By: Martianne Stanger
No one in this world is perfect. Certainly, I’m not. I make mistakes, and so do my children.
Thus, learning how to own up to wrongs, apologize for them, and move on with life in positive ways is important.
In our home, we’ve developed a three-step model for righting our wrongs. Admittedly, it does not always work perfectly, but it does typically move us towards making things better.
Our model is simple:
When ills happen—by mistake or by choice—we, first, recognize them. Sometimes, we do this on our own, and, sometimes, we need a little help to do so.
So, for example, when I have been tired and snappy with my children, I might realize it all by myself when I hear the sharp tone I am speaking with, or one of my children might make a face that suddenly illuminate how poorly I have been acting and reacting to those around me.
Or, when one of my children is in a don’t-talk-to-me-mood and I am explaining something, he might put a hand up like a duck bill and begin opening and closing it in a silent quacking motion. As soon as he does this, he might recognize the disrespect he is showing and draw his hand back or he might need a sibling or me to catch him in the act and remind him that his action is not respectful.
Or, perhaps, when shutting the bathroom door, one child does not realize another child was putting her hand in to deposit some laundry in the laundry basket. So, Child 1 mistakenly, shuts the door on Child 2’s arm. Ouch! A mistake? Yes. A hurt? Absolutely.
Whatever wrong is underway—purposefully or on accident—we must recognize it is happening before we can correct it. On our own or with help, we have to see the error or our ways.
The next step is ownership.
Here, we name what we did wrong and seek reconciliation.
So, in the cases above, I might say, “Wow. I’ve been really snappy. I’m sorry I let my tired self speak and act so unkindly to each of you. Please forgive me.”
Or, my son might say, “I know doing that was disrespectful. It drives me crazy when you talk a lot when I don’t want to listen, but I know I need to be respectful. I am sorry.”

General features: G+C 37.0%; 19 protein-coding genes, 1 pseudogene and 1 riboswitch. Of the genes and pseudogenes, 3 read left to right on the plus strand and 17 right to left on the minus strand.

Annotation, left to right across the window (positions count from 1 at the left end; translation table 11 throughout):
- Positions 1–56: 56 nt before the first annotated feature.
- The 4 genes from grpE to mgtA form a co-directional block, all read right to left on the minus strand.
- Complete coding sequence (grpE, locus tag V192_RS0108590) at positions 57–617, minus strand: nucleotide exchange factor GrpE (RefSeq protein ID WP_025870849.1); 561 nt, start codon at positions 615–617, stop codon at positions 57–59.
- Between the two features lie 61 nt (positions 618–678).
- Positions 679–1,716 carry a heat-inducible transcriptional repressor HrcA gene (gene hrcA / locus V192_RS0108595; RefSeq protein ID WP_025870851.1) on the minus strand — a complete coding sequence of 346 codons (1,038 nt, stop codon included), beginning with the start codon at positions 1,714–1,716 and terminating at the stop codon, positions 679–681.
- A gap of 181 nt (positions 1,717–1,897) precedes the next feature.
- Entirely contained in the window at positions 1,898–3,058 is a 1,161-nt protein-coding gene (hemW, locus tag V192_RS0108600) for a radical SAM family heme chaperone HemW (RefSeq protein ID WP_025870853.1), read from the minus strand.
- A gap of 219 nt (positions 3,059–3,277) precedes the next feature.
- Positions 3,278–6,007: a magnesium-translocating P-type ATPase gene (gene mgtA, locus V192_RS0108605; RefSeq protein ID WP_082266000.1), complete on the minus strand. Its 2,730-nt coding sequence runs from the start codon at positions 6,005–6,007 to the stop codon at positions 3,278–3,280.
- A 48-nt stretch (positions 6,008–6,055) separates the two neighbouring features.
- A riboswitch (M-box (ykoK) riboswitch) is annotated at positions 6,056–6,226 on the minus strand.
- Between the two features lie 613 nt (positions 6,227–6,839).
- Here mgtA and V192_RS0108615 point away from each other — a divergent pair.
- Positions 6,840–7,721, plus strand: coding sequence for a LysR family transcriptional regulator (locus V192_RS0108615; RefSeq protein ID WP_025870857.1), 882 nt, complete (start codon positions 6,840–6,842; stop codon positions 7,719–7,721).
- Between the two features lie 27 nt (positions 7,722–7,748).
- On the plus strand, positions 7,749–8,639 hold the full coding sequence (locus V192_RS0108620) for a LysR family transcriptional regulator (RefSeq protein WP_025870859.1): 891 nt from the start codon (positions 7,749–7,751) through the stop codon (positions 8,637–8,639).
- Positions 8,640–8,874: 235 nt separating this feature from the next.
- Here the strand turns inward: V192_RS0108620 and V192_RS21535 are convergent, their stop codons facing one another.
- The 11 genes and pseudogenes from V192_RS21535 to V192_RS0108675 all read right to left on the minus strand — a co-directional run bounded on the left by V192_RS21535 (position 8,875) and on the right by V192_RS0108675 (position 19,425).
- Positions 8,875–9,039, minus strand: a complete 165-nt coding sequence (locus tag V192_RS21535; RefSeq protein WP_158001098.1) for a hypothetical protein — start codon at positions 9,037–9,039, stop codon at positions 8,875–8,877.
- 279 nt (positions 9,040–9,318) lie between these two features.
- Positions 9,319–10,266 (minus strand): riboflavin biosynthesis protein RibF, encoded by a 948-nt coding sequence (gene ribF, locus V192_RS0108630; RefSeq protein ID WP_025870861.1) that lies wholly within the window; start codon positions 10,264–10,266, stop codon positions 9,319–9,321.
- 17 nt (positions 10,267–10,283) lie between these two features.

Or, my other child might say, “I didn’t mean to hurt you. I’m sorry.”
Basically, we each admit with some specificity what we did wrong and apologize or ask forgiveness.
Then, comes a final important step: amends!
I’ve always taught my children that it is all well and good to know what we have done wrong and to apologize for it; but, in order to repair relationships and train ourselves for good, we need to make amends.
So, after taking ownership of what we’ve done, we follow up with concrete steps to make things better.
In the case of me being snappy, it might mean that I know I have spoken unkindly, so I make extra attempts to notice and name the good I see in my children and my life. Or, it might mean that I recognize my snappiness came from being overtired, so I ask the children if they’d like to snuggle with me for a restful read aloud or cuddle in for a surprise family movie time. Basically, I look at what I did and why and aim to improve things.
For my son, it might mean that since he did something disrespectful with his hand, he might try to find five kind things to do with his same hand: help me carry something, give me a hug, help make the next meal, write a kind note to me, complete a five thing tidy.
For my other child, it might mean getting ice for his injured sibling, offering to do something kind for her, or the like.
In short, if it’s possible to repair the damage of what we’ve done directly, we do so. Or, if we cannot, we at least try to build better habits of speaking and acting in positive ways, making extra efforts to repair our relationships.
Steps to Improvement
Now, as I mentioned earlier, this model is not foolproof.
It is not always as easy as 1-2-3 to right wrongs, but we have found that when we follow these steps we begin to get back on track.